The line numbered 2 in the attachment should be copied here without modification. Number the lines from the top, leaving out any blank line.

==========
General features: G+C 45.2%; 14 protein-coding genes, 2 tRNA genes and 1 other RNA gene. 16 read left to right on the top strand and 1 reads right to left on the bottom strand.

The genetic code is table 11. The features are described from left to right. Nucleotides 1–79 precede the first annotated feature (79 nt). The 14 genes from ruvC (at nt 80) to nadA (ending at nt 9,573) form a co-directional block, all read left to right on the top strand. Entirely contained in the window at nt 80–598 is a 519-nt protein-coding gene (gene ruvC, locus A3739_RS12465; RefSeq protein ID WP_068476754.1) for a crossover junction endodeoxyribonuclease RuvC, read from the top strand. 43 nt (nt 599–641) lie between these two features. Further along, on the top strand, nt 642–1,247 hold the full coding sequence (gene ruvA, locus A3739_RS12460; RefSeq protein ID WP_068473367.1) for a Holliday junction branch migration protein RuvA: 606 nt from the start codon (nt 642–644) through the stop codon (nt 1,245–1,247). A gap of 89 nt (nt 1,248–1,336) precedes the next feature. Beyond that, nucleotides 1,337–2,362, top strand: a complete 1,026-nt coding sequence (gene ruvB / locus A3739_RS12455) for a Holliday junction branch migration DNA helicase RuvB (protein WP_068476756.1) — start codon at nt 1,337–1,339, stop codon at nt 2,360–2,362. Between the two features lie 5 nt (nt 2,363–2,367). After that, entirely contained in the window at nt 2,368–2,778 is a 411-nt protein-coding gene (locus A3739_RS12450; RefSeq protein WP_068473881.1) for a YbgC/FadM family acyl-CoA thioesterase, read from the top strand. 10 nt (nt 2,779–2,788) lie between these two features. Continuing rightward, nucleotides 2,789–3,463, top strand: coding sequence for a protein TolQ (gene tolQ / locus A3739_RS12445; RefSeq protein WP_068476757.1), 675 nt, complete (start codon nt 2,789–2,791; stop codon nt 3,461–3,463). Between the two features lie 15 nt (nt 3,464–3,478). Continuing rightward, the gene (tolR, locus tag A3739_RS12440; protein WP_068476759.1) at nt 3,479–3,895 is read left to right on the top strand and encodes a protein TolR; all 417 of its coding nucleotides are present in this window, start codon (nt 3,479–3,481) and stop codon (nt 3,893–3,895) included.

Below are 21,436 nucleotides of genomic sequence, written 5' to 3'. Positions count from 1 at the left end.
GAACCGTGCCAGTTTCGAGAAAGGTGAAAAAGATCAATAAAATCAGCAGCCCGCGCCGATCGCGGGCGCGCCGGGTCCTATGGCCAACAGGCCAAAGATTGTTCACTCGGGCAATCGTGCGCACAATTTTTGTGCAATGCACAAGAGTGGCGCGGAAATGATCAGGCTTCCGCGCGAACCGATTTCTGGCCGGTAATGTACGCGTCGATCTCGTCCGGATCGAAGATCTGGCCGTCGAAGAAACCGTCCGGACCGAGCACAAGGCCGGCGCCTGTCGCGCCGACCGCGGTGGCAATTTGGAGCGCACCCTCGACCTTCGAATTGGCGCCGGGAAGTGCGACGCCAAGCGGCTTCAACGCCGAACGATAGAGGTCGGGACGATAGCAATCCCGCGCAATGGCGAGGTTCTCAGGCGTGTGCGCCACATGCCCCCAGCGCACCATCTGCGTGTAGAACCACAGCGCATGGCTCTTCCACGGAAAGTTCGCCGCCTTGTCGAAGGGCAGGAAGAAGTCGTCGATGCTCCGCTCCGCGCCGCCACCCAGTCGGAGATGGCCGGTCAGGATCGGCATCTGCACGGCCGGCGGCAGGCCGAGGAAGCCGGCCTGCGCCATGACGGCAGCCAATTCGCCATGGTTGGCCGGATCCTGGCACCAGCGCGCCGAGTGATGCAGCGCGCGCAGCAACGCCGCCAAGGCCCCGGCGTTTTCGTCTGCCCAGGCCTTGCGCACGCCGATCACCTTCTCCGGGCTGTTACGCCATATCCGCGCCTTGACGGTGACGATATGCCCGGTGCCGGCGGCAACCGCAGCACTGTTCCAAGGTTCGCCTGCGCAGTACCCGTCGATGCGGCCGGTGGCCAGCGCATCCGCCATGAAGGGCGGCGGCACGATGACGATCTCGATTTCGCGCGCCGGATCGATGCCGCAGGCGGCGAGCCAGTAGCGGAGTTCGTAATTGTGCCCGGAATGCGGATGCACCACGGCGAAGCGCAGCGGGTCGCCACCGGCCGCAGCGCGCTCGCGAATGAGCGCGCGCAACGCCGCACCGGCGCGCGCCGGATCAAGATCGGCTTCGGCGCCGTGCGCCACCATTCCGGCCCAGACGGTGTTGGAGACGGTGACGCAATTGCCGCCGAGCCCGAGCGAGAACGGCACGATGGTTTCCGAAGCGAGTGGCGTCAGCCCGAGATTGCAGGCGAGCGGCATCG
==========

The genetic code is table 11. The features are described from left to right. Nucleotides 1–79 precede the first annotated feature (79 nt). The 14 genes from ruvC (at nt 80) to nadA (ending at nt 9,573) form a co-directional block, all read left to right on the top strand. Entirely contained in the window at nt 80–598 is a 519-nt protein-coding gene (gene ruvC, locus A3739_RS12465; RefSeq protein ID WP_068476754.1) for a crossover junction endodeoxyribonuclease RuvC, read from the top strand. 43 nt (nt 599–641) lie between these two features. Further along, on the top strand, nt 642–1,247 hold the full coding sequence (gene ruvA, locus A3739_RS12460; RefSeq protein ID WP_068473367.1) for a Holliday junction branch migration protein RuvA: 606 nt from the start codon (nt 642–644) through the stop codon (nt 1,245–1,247). A gap of 89 nt (nt 1,248–1,336) precedes the next feature. Beyond that, nucleotides 1,337–2,362, top strand: a complete 1,026-nt coding sequence (gene ruvB / locus A3739_RS12455) for a Holliday junction branch migration DNA helicase RuvB (protein WP_068476756.1) — start codon at nt 1,337–1,339, stop codon at nt 2,360–2,362. Between the two features lie 5 nt (nt 2,363–2,367). After that, entirely contained in the window at nt 2,368–2,778 is a 411-nt protein-coding gene (locus A3739_RS12450; RefSeq protein WP_068473881.1) for a YbgC/FadM family acyl-CoA thioesterase, read from the top strand. 10 nt (nt 2,779–2,788) lie between these two features. Continuing rightward, nucleotides 2,789–3,463, top strand: coding sequence for a protein TolQ (gene tolQ / locus A3739_RS12445; RefSeq protein WP_068476757.1), 675 nt, complete (start codon nt 2,789–2,791; stop codon nt 3,461–3,463). Between the two features lie 15 nt (nt 3,464–3,478). Continuing rightward, the gene (tolR, locus tag A3739_RS12440; protein WP_068476759.1) at nt 3,479–3,895 is read left to right on the top strand and encodes a protein TolR; all 417 of its coding nucleotides are present in this window, start codon (nt 3,479–3,481) and stop codon (nt 3,893–3,895) included.